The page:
Jay Lake (jaylake) wrote,
Jay Lake
jaylake

[links] Link salad for a Thursday

Who wrote the original Frankenstein? — More about Mary Shelley, her husband, textual analysis and the history of a classic. (Thanks to Scrivener’s Error.)

Papercraft Heart Made of Rotating Gears — Wow. (Thanks to willyumtx.)

thirdworld on elections in his native South Africa

How quickly we forgetFor those people who have been worried about the possibility of one party controlling Congress and the White House, the last president to do that, of course, was….? The answer according to CNN is Bill Clinton. Apparently CNN was not politically aware between 2001 and 2006. Your Liberal Media, advancing the conservative agenda once again.

How quickly we forget, II — Republican strategist Ed Rogers, explaining away McCain’s defeat: …no party has kept the White House three terms since World War II. Who knew Bush 41 was a Democrat? ETA: The Washington Post has since edited Rogers’ comments apparently without acknowledging the previous error. Down the memory hole!

Oregonian projection: Merkley defeats Smith to take U.S. Senate seat — A little closer to home, chalk one up for the good guys. At least Smith hasn’t been acting like Norm Coleman.

Magnanimity is nice, but let’s not forget the hideous race John McCain ran…no one is going to be permitted to tell me with a straight face that “oh you know, both sides do it.” Your side was abominable. Your side was hateful. Your side race-baited. Your side gay-baited. Your side lied like we’ve never seen in recent presidential campaign history.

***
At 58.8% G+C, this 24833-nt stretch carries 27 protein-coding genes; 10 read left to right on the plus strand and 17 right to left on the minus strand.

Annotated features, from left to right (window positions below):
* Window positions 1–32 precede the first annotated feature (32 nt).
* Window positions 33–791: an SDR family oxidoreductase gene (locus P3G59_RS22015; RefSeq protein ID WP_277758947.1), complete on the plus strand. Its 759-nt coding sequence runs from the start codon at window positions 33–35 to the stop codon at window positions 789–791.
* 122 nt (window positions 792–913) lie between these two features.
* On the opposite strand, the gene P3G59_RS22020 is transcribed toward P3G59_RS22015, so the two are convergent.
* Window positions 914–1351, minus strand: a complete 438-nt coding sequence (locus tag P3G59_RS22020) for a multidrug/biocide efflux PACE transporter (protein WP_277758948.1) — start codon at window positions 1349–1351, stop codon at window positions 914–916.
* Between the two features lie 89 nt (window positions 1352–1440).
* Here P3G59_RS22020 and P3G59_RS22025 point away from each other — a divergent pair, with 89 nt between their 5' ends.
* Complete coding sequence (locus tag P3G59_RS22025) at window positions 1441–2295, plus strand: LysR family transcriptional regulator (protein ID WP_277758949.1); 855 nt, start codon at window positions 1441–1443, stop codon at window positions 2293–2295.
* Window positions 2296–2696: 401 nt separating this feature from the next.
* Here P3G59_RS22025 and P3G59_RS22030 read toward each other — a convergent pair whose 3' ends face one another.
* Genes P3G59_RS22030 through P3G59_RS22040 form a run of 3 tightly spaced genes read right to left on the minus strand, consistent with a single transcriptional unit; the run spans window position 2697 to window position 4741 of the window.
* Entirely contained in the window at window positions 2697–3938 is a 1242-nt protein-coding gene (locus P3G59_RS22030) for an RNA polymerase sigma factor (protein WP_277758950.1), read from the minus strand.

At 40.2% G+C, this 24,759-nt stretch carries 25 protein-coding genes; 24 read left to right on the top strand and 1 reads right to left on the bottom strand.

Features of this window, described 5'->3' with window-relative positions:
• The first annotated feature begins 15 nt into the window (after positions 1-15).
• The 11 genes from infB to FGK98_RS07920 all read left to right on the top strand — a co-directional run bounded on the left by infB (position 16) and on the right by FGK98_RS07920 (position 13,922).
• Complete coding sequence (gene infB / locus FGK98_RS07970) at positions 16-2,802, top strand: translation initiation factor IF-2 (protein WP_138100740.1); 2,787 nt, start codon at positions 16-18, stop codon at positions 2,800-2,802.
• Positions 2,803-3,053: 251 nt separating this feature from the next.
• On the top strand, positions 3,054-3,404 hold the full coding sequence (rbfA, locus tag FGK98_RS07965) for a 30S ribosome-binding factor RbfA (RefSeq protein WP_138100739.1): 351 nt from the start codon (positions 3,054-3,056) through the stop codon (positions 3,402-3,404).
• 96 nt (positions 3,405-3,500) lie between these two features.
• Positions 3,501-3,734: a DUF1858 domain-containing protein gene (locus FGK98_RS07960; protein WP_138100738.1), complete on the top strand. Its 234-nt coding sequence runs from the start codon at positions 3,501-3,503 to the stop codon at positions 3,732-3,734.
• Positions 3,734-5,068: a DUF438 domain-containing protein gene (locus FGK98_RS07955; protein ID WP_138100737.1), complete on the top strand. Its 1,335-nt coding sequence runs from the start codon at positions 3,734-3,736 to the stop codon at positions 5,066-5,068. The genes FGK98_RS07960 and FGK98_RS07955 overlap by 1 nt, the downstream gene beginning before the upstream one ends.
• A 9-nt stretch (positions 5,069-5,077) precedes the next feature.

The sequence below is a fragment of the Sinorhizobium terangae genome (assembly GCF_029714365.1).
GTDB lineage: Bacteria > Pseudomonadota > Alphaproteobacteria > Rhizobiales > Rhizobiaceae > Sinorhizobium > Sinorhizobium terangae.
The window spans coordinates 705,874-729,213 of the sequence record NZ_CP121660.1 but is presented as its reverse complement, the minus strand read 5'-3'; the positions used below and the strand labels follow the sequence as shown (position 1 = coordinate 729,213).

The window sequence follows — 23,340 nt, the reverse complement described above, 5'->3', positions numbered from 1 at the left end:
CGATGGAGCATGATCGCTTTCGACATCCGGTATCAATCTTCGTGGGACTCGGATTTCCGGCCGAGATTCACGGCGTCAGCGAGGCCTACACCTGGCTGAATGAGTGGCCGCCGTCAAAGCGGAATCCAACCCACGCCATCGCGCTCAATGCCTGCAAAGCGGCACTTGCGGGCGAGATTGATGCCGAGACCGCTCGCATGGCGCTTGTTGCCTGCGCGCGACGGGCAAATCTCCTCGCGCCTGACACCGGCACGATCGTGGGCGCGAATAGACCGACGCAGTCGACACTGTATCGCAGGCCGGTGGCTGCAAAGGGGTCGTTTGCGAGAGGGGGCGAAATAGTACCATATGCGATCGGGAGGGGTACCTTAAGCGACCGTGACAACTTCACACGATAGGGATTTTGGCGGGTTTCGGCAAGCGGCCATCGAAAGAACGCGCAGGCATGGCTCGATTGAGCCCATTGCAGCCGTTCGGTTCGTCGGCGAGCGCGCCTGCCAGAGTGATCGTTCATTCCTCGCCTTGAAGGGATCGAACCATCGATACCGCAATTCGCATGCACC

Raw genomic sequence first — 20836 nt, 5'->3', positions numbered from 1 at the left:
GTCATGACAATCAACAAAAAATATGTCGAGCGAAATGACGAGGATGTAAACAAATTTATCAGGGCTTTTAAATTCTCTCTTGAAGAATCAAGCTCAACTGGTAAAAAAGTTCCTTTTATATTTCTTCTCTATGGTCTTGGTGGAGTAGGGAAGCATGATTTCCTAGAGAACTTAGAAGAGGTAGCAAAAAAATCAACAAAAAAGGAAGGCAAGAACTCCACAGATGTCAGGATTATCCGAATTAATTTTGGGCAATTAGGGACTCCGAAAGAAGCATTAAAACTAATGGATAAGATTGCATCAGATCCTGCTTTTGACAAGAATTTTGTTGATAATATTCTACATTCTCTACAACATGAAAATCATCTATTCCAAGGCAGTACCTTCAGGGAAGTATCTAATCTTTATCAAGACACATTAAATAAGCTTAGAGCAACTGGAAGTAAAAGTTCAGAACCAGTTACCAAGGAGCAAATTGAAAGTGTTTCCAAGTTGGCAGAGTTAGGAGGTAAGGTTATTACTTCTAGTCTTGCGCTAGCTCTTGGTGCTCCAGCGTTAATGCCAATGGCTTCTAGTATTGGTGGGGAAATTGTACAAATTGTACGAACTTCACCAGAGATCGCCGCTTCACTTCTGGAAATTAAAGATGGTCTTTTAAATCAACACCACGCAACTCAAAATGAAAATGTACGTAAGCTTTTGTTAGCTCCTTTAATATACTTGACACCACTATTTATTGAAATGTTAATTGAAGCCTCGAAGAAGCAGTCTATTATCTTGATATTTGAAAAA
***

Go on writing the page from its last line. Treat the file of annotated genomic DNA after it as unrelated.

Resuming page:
Mandate for Change — An analysis comparing Bush’s victory in 2004, which both Bush and Your Liberal Media consistently interpreted as a political mandate, with Obama’s victory in 2008. (Hint: Obama’s margins are much larger.)

Question of the day: Where is the heart of Texas?


11/6/08
Body movement: 30 minutes on the stationary bike
Last night’s weigh-out: n/a
This morning’s weigh-in: n/a [forgot to weigh in]
Currently reading: Nightcraft Mother by Shannon Page

Originally published at jlake.com. You can comment here or there.

Tags: art, politics, writing
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